From the article, these tidbits:
The 8,310 students in the study were enrolled in introductory biology, chemistry or physics in randomly selected four-year colleges and universities. Those who spent one month or more studying one major topic in-depth in high school earned higher grades in college science than their peers who studied more topics in the same period of time....and...
The study also points out that standardized testing, which seeks to measure overall knowledge in an entire discipline, may not capture a student's high level of mastery in a few key science topics. Teachers who "teach to the test" may not be optimizing their students' chance of success in college science courses, Tai noted.When you don't know exactly what is on the test, you have to teach everything. It is not the best way to teach. Working deeply with key integrated concepts is much more important.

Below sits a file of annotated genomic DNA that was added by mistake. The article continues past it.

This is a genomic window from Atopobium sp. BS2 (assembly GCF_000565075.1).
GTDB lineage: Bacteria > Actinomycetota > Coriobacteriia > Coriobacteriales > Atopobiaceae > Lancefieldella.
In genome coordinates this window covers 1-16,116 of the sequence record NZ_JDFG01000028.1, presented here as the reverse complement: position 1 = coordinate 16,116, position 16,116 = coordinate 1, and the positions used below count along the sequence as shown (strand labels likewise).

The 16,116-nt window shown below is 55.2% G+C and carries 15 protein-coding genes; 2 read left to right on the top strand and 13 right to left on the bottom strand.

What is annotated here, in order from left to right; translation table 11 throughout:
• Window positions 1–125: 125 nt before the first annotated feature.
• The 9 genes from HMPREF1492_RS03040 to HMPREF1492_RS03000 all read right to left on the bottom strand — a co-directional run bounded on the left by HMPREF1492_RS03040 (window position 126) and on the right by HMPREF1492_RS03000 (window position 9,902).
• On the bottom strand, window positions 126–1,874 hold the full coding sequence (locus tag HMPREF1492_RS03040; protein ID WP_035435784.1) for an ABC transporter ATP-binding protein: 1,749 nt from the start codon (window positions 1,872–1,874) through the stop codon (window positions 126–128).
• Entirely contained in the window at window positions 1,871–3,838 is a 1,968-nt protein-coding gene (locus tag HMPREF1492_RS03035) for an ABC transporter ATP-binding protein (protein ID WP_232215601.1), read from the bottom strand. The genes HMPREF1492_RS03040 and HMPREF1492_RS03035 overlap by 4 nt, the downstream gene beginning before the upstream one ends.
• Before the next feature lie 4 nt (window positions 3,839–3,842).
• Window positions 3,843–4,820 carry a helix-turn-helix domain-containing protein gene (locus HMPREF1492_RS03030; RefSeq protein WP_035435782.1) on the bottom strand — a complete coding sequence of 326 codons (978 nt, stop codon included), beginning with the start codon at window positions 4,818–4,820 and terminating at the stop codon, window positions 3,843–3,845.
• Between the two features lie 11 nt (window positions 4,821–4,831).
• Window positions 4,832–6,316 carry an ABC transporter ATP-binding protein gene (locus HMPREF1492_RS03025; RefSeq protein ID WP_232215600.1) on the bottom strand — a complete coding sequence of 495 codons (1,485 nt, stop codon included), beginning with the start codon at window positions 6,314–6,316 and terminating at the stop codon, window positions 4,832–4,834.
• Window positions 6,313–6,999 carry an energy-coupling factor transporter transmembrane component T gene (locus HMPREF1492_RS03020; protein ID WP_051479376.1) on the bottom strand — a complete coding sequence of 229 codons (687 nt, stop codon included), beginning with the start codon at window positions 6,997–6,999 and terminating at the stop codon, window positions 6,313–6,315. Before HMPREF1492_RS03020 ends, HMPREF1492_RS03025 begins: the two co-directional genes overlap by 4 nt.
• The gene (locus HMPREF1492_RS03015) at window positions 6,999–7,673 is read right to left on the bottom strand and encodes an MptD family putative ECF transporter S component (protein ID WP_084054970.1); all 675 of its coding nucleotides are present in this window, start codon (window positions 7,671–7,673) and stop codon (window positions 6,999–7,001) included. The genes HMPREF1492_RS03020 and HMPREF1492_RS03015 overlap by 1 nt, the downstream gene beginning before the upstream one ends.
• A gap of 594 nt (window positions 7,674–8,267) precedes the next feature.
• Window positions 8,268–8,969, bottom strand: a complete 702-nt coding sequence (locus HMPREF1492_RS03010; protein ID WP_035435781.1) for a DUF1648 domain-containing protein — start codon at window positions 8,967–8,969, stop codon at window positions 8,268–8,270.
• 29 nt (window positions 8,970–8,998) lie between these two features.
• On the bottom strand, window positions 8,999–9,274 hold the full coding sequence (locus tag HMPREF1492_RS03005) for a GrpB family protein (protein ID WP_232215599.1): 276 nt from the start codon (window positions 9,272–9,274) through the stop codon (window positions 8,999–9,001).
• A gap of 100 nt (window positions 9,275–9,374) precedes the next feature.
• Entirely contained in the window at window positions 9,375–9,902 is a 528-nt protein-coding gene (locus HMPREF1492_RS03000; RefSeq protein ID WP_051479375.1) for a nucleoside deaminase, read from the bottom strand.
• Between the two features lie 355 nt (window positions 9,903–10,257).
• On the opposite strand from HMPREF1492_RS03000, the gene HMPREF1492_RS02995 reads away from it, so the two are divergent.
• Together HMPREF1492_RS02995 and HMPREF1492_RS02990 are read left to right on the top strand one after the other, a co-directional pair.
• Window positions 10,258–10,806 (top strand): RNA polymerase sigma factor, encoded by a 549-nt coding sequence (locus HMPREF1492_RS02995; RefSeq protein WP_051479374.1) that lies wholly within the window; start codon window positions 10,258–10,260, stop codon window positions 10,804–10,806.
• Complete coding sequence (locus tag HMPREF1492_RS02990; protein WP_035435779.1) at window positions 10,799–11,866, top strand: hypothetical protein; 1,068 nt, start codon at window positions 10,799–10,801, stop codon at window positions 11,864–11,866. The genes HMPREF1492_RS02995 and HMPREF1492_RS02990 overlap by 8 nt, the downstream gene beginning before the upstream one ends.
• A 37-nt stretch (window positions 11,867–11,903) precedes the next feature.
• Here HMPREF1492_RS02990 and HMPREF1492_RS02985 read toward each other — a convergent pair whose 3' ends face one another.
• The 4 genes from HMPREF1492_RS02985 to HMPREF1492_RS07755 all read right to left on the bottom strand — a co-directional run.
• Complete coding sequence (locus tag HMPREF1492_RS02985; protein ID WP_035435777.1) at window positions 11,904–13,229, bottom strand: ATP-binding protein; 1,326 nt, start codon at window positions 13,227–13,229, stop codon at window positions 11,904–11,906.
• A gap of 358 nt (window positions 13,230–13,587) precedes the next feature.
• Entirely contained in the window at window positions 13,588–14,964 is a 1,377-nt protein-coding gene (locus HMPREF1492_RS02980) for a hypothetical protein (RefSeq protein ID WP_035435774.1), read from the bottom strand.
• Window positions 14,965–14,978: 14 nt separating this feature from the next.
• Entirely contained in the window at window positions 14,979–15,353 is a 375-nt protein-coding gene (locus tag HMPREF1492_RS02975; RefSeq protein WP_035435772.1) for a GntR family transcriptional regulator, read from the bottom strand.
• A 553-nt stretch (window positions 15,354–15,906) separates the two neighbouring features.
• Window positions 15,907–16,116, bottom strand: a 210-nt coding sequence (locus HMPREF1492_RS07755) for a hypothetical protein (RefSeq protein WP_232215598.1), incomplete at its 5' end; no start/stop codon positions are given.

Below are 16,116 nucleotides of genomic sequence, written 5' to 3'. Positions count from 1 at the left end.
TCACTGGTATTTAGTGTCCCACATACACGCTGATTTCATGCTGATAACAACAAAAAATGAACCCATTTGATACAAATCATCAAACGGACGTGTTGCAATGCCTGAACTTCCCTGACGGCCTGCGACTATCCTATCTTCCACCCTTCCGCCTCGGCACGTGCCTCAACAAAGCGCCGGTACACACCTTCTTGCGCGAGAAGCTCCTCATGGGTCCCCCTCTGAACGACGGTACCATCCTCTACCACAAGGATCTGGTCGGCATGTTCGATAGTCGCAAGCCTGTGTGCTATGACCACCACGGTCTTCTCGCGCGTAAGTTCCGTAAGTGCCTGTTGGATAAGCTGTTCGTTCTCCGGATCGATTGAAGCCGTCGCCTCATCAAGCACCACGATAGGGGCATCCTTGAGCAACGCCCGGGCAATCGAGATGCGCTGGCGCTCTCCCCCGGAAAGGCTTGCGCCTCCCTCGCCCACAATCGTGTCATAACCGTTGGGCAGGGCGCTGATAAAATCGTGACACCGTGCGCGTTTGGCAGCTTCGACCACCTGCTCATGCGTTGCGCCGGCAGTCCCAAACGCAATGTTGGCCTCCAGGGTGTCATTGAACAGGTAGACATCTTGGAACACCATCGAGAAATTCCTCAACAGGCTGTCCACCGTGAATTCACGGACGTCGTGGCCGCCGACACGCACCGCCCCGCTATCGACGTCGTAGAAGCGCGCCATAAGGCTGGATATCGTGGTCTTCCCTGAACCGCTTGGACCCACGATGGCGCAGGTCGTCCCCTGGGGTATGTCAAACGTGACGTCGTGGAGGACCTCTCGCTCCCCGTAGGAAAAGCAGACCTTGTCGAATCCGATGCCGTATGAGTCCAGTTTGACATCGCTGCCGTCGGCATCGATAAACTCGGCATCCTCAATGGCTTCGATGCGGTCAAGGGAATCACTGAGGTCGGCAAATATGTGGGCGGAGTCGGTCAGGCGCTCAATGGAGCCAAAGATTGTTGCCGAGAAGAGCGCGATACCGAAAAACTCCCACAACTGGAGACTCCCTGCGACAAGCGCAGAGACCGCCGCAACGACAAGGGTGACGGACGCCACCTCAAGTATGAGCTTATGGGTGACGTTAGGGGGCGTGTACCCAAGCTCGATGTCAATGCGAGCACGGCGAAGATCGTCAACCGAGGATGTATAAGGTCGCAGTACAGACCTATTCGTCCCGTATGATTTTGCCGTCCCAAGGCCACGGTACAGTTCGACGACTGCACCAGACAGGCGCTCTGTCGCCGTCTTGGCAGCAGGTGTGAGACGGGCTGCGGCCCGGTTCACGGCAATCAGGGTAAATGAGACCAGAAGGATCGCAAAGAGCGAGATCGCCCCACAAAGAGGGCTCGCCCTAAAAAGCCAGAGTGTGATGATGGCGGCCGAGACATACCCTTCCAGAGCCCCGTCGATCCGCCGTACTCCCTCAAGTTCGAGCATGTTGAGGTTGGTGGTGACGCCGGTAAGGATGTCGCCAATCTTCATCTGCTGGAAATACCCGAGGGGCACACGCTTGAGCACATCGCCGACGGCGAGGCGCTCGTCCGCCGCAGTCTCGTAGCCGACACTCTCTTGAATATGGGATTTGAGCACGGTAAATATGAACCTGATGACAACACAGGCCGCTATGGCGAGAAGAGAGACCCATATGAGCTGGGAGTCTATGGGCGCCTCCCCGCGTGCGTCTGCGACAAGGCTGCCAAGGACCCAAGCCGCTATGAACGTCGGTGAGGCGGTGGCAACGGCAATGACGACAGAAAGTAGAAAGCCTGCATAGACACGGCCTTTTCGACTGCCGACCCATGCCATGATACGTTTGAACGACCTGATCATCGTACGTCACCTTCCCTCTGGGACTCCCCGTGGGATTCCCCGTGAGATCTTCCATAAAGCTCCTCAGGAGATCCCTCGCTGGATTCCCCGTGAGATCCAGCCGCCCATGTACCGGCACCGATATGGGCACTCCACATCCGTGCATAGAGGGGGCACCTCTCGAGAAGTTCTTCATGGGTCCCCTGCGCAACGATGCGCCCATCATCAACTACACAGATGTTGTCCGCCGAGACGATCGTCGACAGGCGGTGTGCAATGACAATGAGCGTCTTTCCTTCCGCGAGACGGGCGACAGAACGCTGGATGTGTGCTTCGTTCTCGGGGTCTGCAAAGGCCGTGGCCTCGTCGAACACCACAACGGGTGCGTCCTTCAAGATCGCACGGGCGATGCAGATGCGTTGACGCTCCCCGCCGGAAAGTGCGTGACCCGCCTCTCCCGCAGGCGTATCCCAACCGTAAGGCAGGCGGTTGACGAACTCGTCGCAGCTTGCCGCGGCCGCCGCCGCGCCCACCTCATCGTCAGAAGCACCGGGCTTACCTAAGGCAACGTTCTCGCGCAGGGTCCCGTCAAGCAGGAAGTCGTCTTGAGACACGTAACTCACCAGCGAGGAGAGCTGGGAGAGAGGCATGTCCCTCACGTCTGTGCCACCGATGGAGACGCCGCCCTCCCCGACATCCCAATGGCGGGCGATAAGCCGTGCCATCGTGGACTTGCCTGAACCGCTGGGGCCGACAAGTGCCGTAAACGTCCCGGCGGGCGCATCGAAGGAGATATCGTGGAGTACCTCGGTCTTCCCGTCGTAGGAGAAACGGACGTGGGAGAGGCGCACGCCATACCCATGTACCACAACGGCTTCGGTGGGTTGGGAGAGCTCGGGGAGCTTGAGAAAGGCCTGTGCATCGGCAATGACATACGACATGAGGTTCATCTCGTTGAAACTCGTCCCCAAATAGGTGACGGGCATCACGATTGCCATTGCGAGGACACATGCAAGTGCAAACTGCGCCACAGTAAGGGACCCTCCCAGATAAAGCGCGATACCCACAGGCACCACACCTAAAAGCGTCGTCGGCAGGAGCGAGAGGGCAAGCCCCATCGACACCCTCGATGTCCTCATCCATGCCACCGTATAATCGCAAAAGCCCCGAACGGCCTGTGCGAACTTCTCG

Public opinion needs to decide what is most important (educating children and creating success for their future as well as ability to navigate in the world). Should we worry about creating "scientists." Perhaps, but on focusing on content, they will hate it. What is the best way to do this? Why not tap into innate curiosity, focus on the process, and work deeply with content?
The PSSA tests are not going to be an indicator of who will do well in college nor is it an indicator of what they really understand. Every year, more is added to the plate. Is it time to get back to the basics? (concepts and process, that is)
Tags: ASCD, Science Daily, science education